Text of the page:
- Total Time: 30 minutes
- Yield: 4-6 1x
- 1 tablespoon olive oil
- 1 cup grated Pecorino Romano cheese
- 2 tablespoons coarsely ground black pepper
- 1 pound bucatini (or spaghetti)
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- Bring a large pot of salted water to boil.
- Coat the bottom of a large skillet with the olive oil.
- Add the Pecorino to a bowl.
- Cook the pasta until al dente (about 2 minutes less than the package directions). While it’s cooking, take 3-4 tablespoons of the water and mix into the Pecorino, creating a creamy mixture. Stir in the pepper. Drain the pasta and reserve some of the cooking water. Add the pasta to the oiled skillet over low heat, making sure not to fry the spaghetti, but rather only to coat it with oil. Mix in the cheese and pepper, and add a bit more of the reserved cooking water, as necessary, until a creamy consistency is achieved.
- Serve immediately. Add more pepper to taste.
You may need to practice a couple of times to get the right mixture and consistency. Also, Caveat Cheese Emptor: the word cacio is used for cheese in Lazio, so be aware that the brand Cacio de Roma is not what you need, despite its name. Use a good Pecorino Romano, freshly grated.
Meet my friends, Cacio and Pepe. Cacio is pale white, from the countryside outside of Rome. Pepe is black as night, of mysterious origins. Their relationship is still taboo in most of America. As a matter of fact, I’ve never seen them together outside of New York (where there is a restaurant named in their honor). If they ever were to make it down South, who knows what the reaction would be… Oh my!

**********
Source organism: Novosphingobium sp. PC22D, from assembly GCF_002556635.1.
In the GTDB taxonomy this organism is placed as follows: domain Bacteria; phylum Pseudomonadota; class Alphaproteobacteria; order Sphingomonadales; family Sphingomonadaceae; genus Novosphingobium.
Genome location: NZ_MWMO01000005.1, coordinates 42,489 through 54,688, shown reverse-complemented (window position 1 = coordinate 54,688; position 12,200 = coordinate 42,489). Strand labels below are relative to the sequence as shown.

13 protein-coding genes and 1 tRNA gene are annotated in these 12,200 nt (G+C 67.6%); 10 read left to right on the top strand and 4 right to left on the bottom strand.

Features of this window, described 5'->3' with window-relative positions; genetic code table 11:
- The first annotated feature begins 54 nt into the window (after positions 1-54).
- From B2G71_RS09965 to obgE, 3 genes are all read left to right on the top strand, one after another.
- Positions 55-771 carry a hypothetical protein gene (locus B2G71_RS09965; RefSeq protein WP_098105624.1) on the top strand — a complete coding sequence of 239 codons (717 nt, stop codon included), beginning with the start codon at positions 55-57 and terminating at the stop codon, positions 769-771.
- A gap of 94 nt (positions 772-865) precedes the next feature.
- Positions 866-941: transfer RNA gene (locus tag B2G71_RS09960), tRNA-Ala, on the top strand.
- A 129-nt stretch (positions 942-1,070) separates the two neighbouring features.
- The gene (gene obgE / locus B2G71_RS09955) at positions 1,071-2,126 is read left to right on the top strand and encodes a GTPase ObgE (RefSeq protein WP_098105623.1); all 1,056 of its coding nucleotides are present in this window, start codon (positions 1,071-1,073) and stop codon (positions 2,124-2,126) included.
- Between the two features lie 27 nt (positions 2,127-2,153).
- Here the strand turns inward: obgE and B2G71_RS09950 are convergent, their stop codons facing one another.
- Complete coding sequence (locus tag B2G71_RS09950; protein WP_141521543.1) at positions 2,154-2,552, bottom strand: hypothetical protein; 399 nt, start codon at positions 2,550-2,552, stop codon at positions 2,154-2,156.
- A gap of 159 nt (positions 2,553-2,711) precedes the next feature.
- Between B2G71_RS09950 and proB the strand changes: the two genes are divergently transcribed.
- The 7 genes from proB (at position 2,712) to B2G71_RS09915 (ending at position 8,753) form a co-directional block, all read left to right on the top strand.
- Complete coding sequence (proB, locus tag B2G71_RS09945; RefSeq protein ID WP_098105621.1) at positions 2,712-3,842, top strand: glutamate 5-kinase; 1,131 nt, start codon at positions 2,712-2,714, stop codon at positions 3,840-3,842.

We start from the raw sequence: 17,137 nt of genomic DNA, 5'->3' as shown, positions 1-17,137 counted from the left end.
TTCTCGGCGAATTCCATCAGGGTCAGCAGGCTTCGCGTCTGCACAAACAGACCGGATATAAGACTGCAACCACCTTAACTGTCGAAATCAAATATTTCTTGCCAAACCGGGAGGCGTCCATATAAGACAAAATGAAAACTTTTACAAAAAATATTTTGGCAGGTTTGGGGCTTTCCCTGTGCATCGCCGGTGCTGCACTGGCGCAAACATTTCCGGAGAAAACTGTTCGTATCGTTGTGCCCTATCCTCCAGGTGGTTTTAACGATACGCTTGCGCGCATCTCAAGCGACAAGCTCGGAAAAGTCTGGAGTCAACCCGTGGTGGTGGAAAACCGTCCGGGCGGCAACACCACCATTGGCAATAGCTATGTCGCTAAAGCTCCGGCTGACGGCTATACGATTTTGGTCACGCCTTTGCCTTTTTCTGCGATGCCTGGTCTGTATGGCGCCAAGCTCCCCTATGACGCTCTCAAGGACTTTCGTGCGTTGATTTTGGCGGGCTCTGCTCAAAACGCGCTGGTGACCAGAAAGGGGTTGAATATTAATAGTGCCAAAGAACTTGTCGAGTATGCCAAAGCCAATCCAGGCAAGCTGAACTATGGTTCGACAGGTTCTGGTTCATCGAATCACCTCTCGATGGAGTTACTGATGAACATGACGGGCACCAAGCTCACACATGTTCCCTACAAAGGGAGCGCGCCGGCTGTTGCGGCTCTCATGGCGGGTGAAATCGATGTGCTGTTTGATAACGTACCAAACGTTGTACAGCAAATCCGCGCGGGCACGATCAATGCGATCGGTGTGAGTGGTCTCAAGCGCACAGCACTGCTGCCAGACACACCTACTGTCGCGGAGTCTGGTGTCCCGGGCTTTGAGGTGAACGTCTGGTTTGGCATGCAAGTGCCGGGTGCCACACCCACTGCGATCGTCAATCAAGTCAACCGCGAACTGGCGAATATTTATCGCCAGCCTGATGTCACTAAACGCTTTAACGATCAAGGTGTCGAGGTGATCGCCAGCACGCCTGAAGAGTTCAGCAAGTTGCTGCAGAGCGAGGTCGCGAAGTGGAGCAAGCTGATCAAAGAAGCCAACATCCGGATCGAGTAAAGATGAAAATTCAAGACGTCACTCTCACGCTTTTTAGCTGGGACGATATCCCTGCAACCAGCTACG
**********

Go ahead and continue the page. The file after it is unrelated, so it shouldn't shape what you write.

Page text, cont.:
Actually, this should come as no surprise because one in the relationship is very salty and the other very peppery, and together, they can be downright explosive — a real shock to the senses for the unfamiliar. Now in Rome, where minds are more open, Cacio and Pepe can be found on almost every corner, like Dolce & Gabbana. Usually seen with their friends, Spaghetti and Tonnarelli, they make everyone happy. We can only hope that someday Cacio and Pepe will be fully accepted in America.
5 thoughts on “Bucatini Cacio e Pepe (Cheese and Black Pepper)”
When in Roma I always order Cacio e Pepe!There is a great little hole in the wall place in the San Giovani neighborhood that I always stop in for this dish, perfetto! When home here in Santa Fe, New Mexico, I make it on a weekly basis, just as you have written, that of the way true Roman’s make it! I get my pecorino formaggio from whole foods, always buying the real stuff, not the Americanized Romano!! YukkkKKK!!
Buon appetito!Thanks for sharing, grazie!
Definitely need to use the real stuff. no substitutions!
Really love your recipes.
My cousin sent me this recipe from Rome, right before I could no longer eat “fat” so was never able to make it. I hope soon I can start eating normally again!
Watched them make this the other morning on an Italian cooking show on RAI. Interesting way – they added the water to the cheese and pepper in a small bowl and make a “Cremina” and then added it to the spaghetti. It amalgamated beautifully.
Ed, we just made this tonight. Simple, but delicious. I am a pepper fiend that the rest of my family looks at askance. So for me it was five stars (also I cooked it mostly and to quote every dish my wife Claudia ever makes “I think that was very good” she says at which point I add “If I don’t say so myself.” LOL). Beyond the taste, so happy and glad you have found your passion and a way to express it. It delights me.
Thanks so much for the note!! And i hope you liked the pasta… one of my favorites. Yes, very happy writing about pasta….
hope you’re well, lets catch up soon,